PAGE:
Nora Morton returns home from her weekly dance lesson with the news that Mr. Beckman, a Broadway producer, has asked her to audition for a dancing role in the soon-to-be-produced musical Abracadabra. Her desire to be in the musical conflicts with Blanche’s desire that she complete high school. This conflict heightens the stress that exists in the interpersonal relationship between mother and daughter. Further increasing the tension is Stanley Jerome’s revelation that he has been fired from his seventeen-dollar-a-week job unless he writes a letter of apology to his boss, Mr. Stroheim, for sweeping dirt on his shoes. When Jack arrives home from work the audience sees a fatigued and completely exhausted man carrying a heavy load of responsibility on his shoulders. In order to meet the needs of his family he works as a cloth cutter during the day and sells noisemakers at night. Jack’s news about the events surrounding his work day is dismal: The noisemaker business has gone bankrupt.
Around the supper table, family members attempt to pressure one another into revealing their various problems and concerns. No resolution to the issues is reached during the meal. In fact, it appears that everything is all the more confused by a lack of straightforward discussion among the individuals at the table.
After supper, Jack and Nora go for a walk to discuss Nora’s desire to audition for the musical. The tension between Blanche and Nora is strongly intensified when Jack tells Nora that she should stay in school. Nora explodes from a sense of deep frustration: She sees her chances of fame and success slipping away.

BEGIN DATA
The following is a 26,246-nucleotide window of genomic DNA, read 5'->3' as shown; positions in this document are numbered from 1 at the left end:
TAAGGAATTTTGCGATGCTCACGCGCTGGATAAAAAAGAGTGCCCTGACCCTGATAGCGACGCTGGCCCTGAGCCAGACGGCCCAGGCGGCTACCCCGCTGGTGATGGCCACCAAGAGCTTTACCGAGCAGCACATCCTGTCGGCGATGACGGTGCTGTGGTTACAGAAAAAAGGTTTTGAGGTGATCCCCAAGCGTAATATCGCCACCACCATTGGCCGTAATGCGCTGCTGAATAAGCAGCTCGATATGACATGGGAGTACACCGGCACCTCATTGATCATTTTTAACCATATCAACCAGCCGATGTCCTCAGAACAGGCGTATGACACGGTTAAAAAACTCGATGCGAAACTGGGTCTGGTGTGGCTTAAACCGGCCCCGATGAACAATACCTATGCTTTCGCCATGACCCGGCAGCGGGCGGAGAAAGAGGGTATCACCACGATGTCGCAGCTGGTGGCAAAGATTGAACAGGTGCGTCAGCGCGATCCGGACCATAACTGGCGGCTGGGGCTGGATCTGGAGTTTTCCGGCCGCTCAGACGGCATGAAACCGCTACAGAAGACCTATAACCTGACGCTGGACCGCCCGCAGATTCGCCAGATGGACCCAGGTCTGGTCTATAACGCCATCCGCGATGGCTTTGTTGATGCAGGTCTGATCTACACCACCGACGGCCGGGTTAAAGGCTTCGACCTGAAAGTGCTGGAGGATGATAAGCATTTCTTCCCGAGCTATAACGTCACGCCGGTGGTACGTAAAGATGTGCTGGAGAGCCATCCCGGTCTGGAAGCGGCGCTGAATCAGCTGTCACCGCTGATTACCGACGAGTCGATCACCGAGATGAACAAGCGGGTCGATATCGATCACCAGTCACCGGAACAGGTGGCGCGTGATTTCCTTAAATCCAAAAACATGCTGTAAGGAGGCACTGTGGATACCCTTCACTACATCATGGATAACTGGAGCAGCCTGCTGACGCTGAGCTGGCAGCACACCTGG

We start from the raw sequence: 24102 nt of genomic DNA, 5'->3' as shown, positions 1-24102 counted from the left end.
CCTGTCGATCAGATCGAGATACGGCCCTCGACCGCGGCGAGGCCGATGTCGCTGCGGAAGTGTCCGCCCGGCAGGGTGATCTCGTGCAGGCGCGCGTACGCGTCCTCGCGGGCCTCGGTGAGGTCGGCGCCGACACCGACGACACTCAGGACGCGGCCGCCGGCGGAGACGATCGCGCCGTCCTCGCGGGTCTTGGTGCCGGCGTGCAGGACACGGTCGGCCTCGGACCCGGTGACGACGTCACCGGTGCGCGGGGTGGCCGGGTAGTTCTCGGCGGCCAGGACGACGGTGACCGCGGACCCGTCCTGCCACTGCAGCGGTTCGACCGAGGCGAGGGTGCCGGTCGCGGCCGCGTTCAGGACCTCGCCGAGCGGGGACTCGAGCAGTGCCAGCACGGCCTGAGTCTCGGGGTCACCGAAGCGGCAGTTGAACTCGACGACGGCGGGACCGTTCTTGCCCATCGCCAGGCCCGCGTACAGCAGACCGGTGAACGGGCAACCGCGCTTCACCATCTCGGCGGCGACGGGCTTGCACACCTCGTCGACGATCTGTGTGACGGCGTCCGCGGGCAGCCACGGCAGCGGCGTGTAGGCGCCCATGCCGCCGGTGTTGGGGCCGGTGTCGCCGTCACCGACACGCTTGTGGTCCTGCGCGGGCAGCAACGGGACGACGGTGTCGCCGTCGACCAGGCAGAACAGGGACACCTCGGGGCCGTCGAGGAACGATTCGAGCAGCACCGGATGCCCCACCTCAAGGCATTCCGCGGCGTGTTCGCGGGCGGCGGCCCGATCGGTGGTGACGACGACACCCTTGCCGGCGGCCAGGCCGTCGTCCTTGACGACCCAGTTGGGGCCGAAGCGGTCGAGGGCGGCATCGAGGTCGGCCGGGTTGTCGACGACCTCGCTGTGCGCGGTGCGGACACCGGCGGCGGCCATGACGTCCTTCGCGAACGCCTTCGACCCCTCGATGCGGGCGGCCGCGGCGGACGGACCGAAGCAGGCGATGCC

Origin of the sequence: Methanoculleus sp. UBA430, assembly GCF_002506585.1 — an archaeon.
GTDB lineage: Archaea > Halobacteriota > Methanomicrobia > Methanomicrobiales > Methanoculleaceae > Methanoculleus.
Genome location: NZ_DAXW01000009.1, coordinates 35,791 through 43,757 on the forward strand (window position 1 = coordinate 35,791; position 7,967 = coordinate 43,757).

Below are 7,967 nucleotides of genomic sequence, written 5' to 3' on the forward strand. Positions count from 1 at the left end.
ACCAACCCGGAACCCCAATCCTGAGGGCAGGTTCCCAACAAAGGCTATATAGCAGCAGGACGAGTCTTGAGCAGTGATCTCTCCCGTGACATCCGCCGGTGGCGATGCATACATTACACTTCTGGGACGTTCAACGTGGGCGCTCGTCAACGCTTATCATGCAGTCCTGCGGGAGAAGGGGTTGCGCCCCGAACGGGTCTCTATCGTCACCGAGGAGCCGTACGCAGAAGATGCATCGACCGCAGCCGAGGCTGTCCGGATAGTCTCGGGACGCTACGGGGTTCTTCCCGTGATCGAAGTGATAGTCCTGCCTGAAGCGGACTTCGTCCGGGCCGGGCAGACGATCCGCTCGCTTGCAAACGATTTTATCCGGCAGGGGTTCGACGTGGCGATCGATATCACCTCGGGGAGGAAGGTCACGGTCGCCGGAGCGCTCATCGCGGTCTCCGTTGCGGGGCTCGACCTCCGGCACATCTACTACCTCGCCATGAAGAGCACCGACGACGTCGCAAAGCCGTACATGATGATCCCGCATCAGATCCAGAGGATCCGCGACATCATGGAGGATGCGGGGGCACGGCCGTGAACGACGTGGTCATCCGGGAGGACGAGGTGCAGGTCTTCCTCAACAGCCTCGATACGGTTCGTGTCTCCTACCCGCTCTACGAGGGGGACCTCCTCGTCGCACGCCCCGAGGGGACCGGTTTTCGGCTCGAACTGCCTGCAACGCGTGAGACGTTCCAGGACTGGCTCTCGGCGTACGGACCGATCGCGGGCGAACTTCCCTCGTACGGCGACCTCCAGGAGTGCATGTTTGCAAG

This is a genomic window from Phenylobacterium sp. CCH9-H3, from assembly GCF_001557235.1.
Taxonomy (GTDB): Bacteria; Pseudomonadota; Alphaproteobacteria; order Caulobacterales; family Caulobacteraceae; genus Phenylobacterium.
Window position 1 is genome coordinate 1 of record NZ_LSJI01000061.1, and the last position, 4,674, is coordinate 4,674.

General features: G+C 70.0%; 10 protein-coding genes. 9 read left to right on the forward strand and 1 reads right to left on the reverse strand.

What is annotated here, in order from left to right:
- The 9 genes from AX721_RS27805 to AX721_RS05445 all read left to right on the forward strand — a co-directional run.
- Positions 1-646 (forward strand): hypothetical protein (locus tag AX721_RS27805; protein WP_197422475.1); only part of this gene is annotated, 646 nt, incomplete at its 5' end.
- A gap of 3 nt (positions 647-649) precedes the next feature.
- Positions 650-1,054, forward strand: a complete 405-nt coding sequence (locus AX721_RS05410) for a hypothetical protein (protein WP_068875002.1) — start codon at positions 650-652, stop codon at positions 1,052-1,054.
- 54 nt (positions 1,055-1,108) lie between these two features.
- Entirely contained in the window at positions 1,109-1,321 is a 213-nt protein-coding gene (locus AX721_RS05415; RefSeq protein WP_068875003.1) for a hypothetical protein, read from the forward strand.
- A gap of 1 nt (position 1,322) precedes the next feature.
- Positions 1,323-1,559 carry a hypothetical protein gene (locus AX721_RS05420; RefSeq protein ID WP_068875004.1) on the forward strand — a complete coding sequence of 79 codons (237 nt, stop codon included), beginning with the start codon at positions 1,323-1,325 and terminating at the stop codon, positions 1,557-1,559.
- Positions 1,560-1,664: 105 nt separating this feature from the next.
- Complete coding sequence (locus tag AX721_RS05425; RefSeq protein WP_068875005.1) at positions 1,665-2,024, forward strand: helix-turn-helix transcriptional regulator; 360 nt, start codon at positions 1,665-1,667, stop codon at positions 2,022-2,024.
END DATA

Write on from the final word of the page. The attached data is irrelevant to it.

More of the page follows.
Eventually, Stanley confides in his father, telling him about the events at work at Mr. Stroheim’s. Once he is confident that his father respects his having stood up for his principles at work, Stanley resolves to apologize to Mr. Stroheim in order to keep his job. The act ends with Stanley...
Brighton Beach Memoirs uses several dramatic devices to provide theatergoers with a literal and a metaphorical interpretation of the play. Initially, the set description establishes an environment that re-creates a realistic view of family life during a more innocent period of United States history. The exterior of the wood-frame house and the interior furnishings reflect the image of an average American family during the final years of the Great Depression. It is important for the audience to be able to get a feeling for the characters’ environment in order to understand their joys and tribulations. This realistic setting permits a literal understanding of Neil Simon’s play.
On the other hand, the house and characters serve as a metaphoric microcosm of the world at that time. The characters offer a representation of the nations of the world, as they struggle to control and maintain their destinies in an increasingly chaotic universe. The family becomes a microculture representing the macroculture of the world in the late 1930’s. As the family goes through its normal routine, the audience watches the tensions build between its various members. Relationships become strained further with each new difficulty confronting the family. The family upheaval, therefore, becomes a metaphor for the tensions existing between nations just prior to the entry of the United States into World War II. As the family had experienced happier and better days, so...